Efficacy of Pertussis Vaccines: A Brighter HorizonBr Med J 1972; 3 doi: https://doi.org/10.1136/bmj.3.5824.448 (Published 19 August 1972) Cite this as: Br Med J 1972;3:448
- N. W. Preston,
- T. N. Stanbridge
A study of pertussis infections in 186 children under 11 years of age in the Manchester region during 1969-71 suggests that recently-manufactured vaccines have been more effective than those made before 1967. The earlier vaccines were effective mainly against the serotypes of Bordetella pertussis possessing antigen 2, while those made from 1967 are more nearly equal in their effectiveness against thedi fferent serotypes. A booster dose of the earlier vaccines did not prevent infection with type 1,3 organisms, but we obtained a positive culture from only one child who had received four doses of recent vaccine.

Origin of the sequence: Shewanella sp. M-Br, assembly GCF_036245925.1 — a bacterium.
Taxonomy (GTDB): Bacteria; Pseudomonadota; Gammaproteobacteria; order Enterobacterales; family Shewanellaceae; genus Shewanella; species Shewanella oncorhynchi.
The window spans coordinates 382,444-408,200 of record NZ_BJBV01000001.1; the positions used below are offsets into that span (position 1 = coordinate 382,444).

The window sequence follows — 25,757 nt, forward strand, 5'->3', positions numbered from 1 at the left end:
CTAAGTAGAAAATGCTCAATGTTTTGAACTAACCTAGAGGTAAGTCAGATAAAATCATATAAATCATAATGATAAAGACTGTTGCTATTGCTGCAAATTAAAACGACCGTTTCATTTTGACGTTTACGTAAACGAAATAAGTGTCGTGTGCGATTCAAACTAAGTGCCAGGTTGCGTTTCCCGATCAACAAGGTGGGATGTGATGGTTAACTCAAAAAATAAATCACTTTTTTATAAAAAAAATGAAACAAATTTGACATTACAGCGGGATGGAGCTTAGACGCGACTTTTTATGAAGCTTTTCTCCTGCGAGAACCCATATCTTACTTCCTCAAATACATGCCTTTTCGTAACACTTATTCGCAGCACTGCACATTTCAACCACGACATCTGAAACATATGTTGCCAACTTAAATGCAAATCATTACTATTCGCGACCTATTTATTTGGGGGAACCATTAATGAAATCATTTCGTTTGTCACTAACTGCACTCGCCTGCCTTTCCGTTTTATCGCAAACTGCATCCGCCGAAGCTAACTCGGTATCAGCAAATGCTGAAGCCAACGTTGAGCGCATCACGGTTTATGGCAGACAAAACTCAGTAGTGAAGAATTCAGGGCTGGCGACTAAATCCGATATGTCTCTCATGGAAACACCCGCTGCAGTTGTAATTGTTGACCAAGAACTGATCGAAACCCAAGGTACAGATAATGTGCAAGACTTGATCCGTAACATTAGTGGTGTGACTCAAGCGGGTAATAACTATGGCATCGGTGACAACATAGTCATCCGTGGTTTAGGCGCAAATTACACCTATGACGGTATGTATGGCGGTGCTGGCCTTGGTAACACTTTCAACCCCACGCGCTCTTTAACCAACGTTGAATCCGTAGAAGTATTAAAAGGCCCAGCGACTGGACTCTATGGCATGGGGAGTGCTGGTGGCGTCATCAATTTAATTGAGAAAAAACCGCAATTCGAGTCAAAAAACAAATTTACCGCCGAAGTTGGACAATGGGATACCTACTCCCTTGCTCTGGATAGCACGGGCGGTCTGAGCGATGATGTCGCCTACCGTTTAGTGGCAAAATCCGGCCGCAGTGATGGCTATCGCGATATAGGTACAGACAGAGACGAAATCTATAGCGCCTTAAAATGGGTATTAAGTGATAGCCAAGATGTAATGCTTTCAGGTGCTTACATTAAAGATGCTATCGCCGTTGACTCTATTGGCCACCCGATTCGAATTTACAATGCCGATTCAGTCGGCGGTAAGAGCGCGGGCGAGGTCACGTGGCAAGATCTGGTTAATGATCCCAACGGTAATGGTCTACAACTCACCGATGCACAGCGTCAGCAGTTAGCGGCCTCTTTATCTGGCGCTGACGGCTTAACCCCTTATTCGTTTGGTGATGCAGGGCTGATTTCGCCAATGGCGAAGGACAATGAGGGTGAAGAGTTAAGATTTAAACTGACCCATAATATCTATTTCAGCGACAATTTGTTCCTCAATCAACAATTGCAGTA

Simultaneous infection of a child with two or more serotypes was frequently seen. The predominant serotype in a patient was usually type 1,3; less often it was type 1,2,3 or type 1,2; it was never type 1. A change of serotype sometimes occurs during the course of the illness and is probably directed by the vaccination status of the patient in relation to the serotype of the initial infection.
Our findings emphasize the need for vaccines to contain adequate amounts of all three pertussis agglutinogens, and for satisfactory immunization schedules to be used in their administration.